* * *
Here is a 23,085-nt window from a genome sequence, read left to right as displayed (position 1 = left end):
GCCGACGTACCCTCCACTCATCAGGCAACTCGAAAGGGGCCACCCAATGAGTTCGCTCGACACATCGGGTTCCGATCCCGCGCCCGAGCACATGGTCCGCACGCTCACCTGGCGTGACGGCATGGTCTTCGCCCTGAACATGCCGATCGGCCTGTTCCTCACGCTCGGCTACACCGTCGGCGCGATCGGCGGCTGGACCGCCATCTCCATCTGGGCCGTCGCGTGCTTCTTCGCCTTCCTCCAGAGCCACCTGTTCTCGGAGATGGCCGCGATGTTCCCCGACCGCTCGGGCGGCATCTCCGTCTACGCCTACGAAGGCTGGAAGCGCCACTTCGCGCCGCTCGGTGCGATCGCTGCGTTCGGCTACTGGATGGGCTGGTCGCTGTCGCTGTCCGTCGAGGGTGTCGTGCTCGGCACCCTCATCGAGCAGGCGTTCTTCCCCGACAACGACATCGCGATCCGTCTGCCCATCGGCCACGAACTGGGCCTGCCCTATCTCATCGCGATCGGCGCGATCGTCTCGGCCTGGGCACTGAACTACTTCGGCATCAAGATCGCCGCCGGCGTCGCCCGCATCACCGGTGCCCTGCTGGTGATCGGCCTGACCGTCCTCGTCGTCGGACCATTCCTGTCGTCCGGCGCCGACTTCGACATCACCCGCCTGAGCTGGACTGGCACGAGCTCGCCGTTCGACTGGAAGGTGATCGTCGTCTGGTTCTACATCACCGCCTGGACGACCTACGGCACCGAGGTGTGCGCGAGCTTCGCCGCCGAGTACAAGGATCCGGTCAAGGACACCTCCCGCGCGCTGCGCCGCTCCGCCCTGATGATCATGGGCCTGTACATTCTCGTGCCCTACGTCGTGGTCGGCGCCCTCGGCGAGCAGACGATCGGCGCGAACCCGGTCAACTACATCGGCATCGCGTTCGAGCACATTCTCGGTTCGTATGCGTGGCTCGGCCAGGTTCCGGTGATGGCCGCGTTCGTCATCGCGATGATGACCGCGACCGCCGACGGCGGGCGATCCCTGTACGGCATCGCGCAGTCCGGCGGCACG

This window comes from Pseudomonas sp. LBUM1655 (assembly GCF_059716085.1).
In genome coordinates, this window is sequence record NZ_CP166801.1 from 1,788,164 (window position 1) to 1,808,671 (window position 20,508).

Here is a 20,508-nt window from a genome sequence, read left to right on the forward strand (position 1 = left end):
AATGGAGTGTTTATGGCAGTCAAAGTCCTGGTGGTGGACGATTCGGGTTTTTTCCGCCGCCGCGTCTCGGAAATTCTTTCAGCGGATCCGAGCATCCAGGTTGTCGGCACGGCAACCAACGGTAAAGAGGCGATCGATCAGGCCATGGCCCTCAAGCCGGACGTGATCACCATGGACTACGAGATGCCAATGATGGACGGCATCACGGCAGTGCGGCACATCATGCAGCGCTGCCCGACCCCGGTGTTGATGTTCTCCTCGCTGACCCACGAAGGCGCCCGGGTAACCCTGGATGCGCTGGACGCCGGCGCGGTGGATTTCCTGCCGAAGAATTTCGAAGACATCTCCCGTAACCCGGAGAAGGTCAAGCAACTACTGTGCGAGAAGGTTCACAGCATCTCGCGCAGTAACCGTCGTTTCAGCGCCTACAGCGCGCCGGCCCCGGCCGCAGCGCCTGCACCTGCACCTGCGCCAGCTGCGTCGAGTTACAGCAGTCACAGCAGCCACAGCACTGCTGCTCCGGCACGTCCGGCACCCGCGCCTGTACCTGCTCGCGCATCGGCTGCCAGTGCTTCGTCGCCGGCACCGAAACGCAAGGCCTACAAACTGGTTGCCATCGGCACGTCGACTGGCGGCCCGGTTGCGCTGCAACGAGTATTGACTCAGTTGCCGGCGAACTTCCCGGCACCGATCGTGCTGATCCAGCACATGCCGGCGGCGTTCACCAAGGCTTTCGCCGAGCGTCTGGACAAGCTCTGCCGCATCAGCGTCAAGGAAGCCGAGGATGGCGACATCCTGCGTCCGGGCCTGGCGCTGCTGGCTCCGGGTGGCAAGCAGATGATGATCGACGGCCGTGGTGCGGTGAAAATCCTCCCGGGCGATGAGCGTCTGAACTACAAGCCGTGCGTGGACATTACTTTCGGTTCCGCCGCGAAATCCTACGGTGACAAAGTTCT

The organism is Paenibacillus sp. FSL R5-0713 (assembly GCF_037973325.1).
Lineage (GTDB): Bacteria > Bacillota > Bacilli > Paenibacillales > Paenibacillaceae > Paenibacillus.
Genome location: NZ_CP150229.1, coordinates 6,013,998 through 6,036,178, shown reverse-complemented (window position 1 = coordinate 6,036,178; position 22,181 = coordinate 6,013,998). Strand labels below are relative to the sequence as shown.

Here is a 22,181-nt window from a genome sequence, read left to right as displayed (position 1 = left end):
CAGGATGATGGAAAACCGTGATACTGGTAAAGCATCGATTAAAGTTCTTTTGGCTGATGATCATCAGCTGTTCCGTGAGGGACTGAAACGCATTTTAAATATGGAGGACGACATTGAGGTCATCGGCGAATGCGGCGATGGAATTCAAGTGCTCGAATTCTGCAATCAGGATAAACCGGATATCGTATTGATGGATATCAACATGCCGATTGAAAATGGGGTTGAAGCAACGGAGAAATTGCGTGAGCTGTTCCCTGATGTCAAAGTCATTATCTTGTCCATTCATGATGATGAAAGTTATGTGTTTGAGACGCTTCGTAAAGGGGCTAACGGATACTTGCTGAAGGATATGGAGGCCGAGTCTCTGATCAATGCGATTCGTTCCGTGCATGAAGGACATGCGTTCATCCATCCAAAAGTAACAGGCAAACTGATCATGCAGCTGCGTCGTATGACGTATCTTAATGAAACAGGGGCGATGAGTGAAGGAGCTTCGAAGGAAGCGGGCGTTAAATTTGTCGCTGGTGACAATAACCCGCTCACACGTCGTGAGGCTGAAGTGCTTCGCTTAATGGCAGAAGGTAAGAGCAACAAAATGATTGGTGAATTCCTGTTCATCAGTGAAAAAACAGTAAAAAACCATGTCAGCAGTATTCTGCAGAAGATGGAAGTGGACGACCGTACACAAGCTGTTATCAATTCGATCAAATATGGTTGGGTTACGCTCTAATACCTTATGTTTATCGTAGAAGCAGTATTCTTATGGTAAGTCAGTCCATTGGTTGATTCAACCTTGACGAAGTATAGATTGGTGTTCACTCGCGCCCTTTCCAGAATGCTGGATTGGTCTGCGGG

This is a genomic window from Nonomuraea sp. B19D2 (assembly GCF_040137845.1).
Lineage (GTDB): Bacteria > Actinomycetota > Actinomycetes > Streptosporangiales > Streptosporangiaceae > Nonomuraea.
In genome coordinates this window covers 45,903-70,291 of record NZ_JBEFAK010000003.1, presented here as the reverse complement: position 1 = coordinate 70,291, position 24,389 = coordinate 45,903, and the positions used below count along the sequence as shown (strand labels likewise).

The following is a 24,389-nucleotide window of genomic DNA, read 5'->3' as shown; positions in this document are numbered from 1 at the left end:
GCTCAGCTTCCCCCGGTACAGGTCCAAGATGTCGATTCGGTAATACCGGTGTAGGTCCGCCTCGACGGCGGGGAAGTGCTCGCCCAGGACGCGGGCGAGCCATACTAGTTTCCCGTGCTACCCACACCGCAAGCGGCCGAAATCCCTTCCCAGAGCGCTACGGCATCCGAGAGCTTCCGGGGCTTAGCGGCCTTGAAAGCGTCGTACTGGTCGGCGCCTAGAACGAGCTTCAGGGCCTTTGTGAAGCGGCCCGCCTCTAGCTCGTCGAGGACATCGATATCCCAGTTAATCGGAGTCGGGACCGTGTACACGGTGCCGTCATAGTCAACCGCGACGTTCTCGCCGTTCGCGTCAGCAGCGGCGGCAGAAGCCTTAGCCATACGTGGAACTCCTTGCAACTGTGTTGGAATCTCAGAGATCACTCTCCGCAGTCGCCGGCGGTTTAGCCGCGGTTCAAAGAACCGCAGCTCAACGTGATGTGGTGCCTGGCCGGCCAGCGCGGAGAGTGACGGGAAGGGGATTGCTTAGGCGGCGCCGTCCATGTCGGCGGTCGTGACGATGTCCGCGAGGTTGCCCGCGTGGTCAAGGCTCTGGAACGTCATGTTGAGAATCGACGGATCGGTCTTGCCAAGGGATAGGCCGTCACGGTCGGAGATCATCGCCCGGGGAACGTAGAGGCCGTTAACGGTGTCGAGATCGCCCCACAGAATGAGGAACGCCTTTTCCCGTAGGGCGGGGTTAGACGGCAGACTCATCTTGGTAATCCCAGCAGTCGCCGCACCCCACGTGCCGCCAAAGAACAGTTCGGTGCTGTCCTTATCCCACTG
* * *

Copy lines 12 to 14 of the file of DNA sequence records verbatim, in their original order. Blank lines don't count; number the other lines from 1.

This is a genomic window from Nonomuraea sp. B19D2 (assembly GCF_040137845.1).
Lineage (GTDB): Bacteria > Actinomycetota > Actinomycetes > Streptosporangiales > Streptosporangiaceae > Nonomuraea.
In genome coordinates this window covers 45,903-70,291 of record NZ_JBEFAK010000003.1, presented here as the reverse complement: position 1 = coordinate 70,291, position 24,389 = coordinate 45,903, and the positions used below count along the sequence as shown (strand labels likewise).